The association recommended that the state increase inspections to more than twice a year, conduct federal background checks using fingerprints, and further increase requirements for center directors, head teachers and new staff orientation.
For oversight, the association said each licensor should be responsible for no more than 50 programs, and that all licensing staff members should have a bachelor's degree in a related field.
The state also received low rankings for not requiring four inspections a year.
The Wisconsin agency would have to nearly double its licensing staff to meet the 50-program threshold, said Chase, the Bureau of Early Care Regulation director.
She said the agency, and not the Legislature, set the twice-yearly goal.
"Even though we might have higher caseloads than we like, statewide we did conduct more than 10,000 inspections. We are meeting our own internal standards."
Lilly Irvin-Vitela, executive director of Supporting Families Together Association, a statewide agency that works with 11 child care resource and referral centers and 20 family resource centers, said the state does not have enough inspectors to check every "red flag."
"I actually have a lot of respect for the (state) licensing staff," she said. "I think they do an incredible job and have a huge caseload. There is not enough of them, in my ideal world. It is hard for them to get out there enough."

New rating system

This year, state lawmakers approved YoungStar, a rating system meant to help and encourage day care providers and to give parents more information in choosing a provider. It will begin Jan. 1.
Irvin-Vitela likes the idea.
"I think parents will have a way of knowing what a decent quality program is and what a high-quality program is," she said.
Still, she warned, parents should turn to resource and referral agencies for help, and consider more than location and cost.
"Just because a center is licensed doesn't mean that is a place you want your children. Even with that, there are questions about what is right for your family and what is right for your children," Irvin-Vitela said.
Chase, too, encourages parents to be proactive before and after they pick a provider.
"We need to encourage parents to really be the eyes and ears and research child care centers before making a selection, and visit the child care centers often," she said. "The tough reality of needing to find child care is a harsh reality for young parents. Sometimes young parents need child care immediately."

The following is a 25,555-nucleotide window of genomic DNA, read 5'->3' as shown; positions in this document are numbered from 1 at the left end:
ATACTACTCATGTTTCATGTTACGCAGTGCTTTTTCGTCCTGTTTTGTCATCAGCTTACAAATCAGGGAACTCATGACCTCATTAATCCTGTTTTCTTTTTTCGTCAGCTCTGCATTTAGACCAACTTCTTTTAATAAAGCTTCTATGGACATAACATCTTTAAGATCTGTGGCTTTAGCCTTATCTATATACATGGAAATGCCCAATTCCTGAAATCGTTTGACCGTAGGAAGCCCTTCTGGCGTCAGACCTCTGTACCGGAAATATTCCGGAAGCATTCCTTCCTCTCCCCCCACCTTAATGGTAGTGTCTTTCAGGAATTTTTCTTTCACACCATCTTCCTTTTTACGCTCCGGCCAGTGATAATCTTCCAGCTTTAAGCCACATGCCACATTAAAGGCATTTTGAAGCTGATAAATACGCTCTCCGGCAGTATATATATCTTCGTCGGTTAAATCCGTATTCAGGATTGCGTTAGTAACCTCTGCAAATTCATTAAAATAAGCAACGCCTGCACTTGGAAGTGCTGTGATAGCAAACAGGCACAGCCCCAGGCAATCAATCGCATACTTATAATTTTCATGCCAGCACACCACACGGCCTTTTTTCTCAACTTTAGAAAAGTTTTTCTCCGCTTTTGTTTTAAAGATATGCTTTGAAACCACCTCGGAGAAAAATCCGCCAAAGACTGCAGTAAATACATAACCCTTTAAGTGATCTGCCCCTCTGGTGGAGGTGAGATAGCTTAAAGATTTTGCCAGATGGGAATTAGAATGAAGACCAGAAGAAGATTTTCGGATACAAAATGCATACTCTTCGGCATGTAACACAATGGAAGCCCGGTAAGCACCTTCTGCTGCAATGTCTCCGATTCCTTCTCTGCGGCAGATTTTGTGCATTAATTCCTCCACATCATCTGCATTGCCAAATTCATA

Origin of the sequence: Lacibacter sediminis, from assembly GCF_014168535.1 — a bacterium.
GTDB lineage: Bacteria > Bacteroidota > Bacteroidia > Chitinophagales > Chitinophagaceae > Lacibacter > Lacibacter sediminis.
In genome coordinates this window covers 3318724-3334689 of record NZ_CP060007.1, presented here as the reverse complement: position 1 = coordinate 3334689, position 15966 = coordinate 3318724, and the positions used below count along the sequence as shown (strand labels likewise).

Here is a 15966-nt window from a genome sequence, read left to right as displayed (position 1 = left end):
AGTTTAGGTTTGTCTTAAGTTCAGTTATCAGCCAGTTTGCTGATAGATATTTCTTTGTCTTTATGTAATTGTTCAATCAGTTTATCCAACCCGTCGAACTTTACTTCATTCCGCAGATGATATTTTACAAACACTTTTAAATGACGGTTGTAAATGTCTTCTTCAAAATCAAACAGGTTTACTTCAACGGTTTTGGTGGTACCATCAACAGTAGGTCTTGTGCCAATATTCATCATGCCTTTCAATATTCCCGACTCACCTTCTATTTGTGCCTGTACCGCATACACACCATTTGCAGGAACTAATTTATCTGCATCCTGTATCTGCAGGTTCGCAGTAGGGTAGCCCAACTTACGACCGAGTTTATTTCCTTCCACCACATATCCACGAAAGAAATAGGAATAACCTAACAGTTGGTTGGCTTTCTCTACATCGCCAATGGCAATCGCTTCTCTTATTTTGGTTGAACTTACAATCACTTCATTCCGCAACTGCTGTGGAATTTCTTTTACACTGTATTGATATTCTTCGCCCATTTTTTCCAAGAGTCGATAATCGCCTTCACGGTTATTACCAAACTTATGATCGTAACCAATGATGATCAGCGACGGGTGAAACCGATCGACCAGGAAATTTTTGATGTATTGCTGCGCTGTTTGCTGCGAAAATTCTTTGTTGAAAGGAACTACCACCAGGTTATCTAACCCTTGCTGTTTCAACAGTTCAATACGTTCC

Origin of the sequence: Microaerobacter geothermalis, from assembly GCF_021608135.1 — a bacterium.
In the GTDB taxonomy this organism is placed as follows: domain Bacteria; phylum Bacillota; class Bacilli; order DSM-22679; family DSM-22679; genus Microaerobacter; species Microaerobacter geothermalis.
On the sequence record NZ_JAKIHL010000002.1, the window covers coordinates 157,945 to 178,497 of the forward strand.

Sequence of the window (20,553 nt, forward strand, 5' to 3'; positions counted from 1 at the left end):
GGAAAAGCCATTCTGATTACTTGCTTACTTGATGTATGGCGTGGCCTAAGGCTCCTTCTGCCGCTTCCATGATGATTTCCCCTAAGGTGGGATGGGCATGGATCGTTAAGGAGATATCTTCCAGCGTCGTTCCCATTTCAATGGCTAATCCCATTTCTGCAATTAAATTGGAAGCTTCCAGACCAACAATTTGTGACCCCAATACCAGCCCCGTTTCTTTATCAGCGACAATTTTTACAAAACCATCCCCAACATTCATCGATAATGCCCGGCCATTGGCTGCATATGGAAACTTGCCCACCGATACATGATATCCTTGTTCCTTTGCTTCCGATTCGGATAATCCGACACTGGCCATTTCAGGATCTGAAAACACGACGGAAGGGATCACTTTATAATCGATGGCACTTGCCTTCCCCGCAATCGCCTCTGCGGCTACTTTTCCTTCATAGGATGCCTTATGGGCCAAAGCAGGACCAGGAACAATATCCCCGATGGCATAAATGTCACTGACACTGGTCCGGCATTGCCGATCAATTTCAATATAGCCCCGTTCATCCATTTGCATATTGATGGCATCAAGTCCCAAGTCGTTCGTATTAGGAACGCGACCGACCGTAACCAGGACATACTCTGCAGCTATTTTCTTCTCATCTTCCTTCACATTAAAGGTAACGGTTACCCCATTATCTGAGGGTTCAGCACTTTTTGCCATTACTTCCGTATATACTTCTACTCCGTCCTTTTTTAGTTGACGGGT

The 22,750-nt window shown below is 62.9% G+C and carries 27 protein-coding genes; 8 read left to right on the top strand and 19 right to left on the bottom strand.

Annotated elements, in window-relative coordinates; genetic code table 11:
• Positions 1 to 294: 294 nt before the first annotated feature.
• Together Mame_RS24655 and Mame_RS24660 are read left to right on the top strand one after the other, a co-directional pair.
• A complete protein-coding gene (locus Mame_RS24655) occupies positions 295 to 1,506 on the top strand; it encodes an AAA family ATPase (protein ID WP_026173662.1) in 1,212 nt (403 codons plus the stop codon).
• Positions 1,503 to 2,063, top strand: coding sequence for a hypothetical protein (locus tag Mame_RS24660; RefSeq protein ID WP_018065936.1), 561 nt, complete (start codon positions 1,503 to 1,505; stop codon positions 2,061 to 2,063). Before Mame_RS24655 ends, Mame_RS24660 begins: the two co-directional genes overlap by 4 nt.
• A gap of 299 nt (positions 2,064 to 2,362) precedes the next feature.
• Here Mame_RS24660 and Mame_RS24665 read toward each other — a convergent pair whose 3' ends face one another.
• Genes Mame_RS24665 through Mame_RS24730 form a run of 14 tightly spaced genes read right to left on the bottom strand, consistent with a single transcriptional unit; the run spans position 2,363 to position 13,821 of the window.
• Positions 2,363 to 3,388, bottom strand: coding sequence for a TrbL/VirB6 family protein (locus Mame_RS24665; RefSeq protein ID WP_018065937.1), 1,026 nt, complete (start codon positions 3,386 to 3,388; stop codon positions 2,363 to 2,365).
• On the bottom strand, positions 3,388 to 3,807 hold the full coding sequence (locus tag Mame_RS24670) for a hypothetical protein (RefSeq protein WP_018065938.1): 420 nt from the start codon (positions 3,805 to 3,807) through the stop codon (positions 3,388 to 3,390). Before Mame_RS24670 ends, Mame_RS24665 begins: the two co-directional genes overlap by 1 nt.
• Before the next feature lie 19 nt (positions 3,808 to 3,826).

Ogden case

State licensing specialists found several violations at Little Wonders Day Care the day Grant Ogden died. Frasier had been notified of other violations previously.
The state investigation, reviewed by The P-C through a public records request, said Frasier violated guidelines the day of the baby's death by:

  • Putting a quilted blanket in the crib with the child, not tucking the blanket under the mattress, and not keeping it away from the child's mouth and nose.

  • Having a fluffy blanket, a stuffed animal and bumper pads in the crib.

  • Not having safety gates at an open stairway leading from the kitchen to the living room.
    At the time of the boy's death, Frasier already was under a state violation order issued Feb. 12, 2007, because the results of an Aug. 30, 2006, licensing visit were not posted and visible to parents, as required.
    During the Aug. 30 visit, licensors found that one child was missing an emergency medical phone number and another child did not have a follow-up health exam, as is required every two years after admission to a day care facility.
    In her investigation into the death, Erin Mancoske-Anderson, a regional state licensing chief, also said there were "inconsistencies on what happened (on the) day of death."
    She said Frasier fed the baby between noon and 1 p.m. and did not notice problems, then laid him on his stomach in the crib, which was in an upstairs bedroom. Babies are required to be placed on their backs in cribs unless specified in writing by a doctor, state rules say.
    Frasier checked him at 3 p.m. and "found him on his stomach, but with a large amount of vomit around his face, not breathing. She attempted to turn him over and cleared the vomit."
    Frasier told investigators she tried to call 911 five or six times but her phone didn't work, and said she eventually ran to a neighbor's home to get a cell phone.
    The phone provider reported no problems with phone lines that day, but records show Frasier was on the phone nearly constantly in the hour before the lifeless baby was found, according to state and Grand Chute police reports.
    State inspectors delivered a temporary closure notice, pending the investigation, and checked the home at other times to make sure Frasier was not operating as a care provider.
    She was unable to provide the certificate that showed she had taken required Sudden Infant Death Syndrome training, and stopped talking to police and licensing officials during a May 10, 2007, interview, saying she wanted her attorney present.
    Craig Ogden said the civil lawsuit against Frasier was not financially motivated. In the settlement, she admitted "some responsibility" for Grant's death, he said.
    "There was an agreement made and there is no money at the end of the trail, and there were things I wanted and (Frasier) agreed to them, and that was it," Ogden said.
    The end of the civil suit, however, may result in re-opening the police investigation into Grant Ogden's death.
    Grand Chute Police Chief Greg Peterson said he has talked to Craig Ogden, and is waiting to review information from the civil case to see if there is something that could cause police to take another look.
    "We have talked about that," Peterson said of reopening the case. "It is very possible new information could surface in a civil action."
    Save for having his son back, Ogden had two goals: "I have no intention to start pointing fingers at anyone," he told The P-C before the lawsuit was settled. "I want an admission (of responsibility) and I want to make sure this lady isn't baby-sitting anymore."
    John Lee: 920-993-1000, ext. 362, or